Help Preserve Whitewater & Paddling Throughout the Deserts and Mountains of the West
Reforming the 1872 Mining Law will, finally, give recreation values a voice on how our federal public lands are managed
Perhaps no other human-powered outdoor recreation is so clearly affected by hardrock mining as our treasured whitewater. According to the EPA, over 40% of our Western headwaters are already contaminated by hardrock mining activity. Even without the additional threats of drought and population growth, our streams and rivers deserve, finally, protection from hardrock mining's huge ecological footprint. Iconic desert rivers like the Green, Colorado and San Juan are under considerable pressure from new uranium claims. Creek runs in virtually every mountain range between the Sierra, the Sawtooths and the San Juans are also seeing a significant spike in proposed mines along with threatened access and continued water quality concerns.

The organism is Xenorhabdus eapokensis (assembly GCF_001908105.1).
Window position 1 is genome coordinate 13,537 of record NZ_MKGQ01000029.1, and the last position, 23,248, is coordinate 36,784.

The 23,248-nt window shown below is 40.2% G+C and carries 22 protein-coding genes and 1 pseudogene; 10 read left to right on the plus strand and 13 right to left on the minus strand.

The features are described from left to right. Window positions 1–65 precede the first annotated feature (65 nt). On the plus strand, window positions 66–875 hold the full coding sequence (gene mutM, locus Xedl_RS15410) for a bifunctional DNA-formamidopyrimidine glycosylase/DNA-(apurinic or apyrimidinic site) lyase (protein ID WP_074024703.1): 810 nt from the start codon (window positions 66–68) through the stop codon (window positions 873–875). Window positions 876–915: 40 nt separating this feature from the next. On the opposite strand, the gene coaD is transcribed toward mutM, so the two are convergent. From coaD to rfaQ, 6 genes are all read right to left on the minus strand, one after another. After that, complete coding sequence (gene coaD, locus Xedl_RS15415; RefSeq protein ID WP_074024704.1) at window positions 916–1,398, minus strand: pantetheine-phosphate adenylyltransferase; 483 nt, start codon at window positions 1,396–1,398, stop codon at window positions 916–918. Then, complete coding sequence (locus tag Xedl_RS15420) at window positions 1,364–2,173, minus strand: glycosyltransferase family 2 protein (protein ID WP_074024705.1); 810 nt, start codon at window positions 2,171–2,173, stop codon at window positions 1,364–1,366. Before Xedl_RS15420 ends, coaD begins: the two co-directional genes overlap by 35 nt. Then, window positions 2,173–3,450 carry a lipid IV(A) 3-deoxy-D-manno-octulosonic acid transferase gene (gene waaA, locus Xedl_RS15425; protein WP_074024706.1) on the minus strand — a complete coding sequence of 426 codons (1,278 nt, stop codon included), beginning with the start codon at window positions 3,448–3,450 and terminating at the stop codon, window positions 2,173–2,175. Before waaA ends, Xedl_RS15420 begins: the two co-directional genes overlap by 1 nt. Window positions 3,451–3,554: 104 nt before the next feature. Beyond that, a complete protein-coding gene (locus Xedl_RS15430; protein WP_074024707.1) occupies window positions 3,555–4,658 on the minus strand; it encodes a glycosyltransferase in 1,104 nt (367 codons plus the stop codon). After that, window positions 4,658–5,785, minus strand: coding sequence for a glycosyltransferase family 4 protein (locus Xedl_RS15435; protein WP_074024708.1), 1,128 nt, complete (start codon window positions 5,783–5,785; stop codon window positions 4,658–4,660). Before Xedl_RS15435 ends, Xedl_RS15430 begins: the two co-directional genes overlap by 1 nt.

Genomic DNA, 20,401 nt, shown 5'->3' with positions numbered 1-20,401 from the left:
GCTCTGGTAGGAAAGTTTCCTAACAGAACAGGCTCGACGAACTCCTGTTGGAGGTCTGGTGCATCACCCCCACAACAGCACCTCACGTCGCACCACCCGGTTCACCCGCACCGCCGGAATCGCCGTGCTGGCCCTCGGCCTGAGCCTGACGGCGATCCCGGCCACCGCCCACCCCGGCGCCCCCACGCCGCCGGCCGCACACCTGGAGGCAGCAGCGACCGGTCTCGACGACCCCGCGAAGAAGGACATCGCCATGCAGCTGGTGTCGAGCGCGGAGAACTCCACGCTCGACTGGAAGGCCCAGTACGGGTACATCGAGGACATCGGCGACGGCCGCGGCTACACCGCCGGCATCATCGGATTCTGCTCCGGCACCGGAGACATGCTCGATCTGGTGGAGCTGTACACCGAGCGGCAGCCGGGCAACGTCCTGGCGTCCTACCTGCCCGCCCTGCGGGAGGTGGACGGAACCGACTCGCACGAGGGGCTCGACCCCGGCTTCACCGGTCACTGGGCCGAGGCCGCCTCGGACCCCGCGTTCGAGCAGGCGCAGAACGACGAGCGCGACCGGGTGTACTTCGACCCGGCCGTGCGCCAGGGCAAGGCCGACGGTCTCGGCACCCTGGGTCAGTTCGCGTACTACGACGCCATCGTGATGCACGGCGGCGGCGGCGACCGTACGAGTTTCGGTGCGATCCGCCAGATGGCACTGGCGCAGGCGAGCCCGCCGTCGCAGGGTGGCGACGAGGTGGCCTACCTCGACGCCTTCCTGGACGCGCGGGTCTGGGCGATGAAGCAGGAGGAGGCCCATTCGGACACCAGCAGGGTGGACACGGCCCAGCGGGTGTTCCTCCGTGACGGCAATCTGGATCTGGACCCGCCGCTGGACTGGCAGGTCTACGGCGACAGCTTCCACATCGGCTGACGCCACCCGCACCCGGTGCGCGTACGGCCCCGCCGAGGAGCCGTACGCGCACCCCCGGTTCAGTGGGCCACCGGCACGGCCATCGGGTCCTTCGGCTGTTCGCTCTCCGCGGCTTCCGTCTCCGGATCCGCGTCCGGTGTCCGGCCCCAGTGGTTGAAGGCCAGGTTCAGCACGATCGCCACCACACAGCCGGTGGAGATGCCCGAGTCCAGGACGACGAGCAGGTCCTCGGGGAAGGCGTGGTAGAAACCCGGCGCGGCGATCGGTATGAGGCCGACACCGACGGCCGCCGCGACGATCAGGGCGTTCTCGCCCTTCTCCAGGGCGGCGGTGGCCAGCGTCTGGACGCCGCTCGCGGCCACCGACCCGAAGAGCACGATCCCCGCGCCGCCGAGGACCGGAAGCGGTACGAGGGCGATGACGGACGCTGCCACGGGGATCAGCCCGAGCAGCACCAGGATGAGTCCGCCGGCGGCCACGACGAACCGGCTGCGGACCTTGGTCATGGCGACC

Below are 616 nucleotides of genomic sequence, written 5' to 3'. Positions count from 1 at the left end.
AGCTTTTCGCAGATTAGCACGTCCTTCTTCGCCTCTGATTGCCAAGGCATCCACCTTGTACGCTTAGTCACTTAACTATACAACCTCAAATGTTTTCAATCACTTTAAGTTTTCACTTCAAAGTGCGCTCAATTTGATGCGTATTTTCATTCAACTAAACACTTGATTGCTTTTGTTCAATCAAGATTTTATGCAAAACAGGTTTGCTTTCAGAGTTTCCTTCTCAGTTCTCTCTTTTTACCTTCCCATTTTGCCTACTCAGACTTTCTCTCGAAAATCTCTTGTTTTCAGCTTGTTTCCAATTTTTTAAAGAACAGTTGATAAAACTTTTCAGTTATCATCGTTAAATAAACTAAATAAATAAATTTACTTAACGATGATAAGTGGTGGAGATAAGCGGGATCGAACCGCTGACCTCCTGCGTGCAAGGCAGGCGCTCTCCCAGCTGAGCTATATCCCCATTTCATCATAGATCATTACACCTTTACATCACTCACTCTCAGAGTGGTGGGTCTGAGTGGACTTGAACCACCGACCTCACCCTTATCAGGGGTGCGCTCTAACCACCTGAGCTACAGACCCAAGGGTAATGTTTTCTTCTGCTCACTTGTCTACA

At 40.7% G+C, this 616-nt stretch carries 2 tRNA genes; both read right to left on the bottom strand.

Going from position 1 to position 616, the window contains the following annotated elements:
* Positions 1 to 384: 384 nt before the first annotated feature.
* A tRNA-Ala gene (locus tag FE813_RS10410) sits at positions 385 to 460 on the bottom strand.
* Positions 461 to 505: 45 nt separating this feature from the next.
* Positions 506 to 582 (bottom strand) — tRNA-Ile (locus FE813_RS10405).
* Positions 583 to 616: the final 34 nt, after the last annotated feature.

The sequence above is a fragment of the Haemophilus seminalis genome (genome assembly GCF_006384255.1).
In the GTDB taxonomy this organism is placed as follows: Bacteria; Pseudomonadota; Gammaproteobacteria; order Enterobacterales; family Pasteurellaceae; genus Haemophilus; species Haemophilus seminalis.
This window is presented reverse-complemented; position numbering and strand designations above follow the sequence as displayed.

As paddlers, we all need metal and responsible mining remains an important activity. The problem lies with 19th century values and policy guiding 21st century high tech mining technology. The laws adopted in 1872 to govern prospecting with a pick and shovel and to help settle the West before the invention of the light bulb are the same laws in use today. These outdated laws place no regard for the new outdoor recreation values and economic future of the West.
Late last year, U.S. House of Representatives passed a bill to reform our nation’s policy on hardrock mining policy. Right now the U.S. Senate is considering reform too.
Ask Your Senators to Modernize Our Nation’s Hardrock Mining Policy
February 13, 2008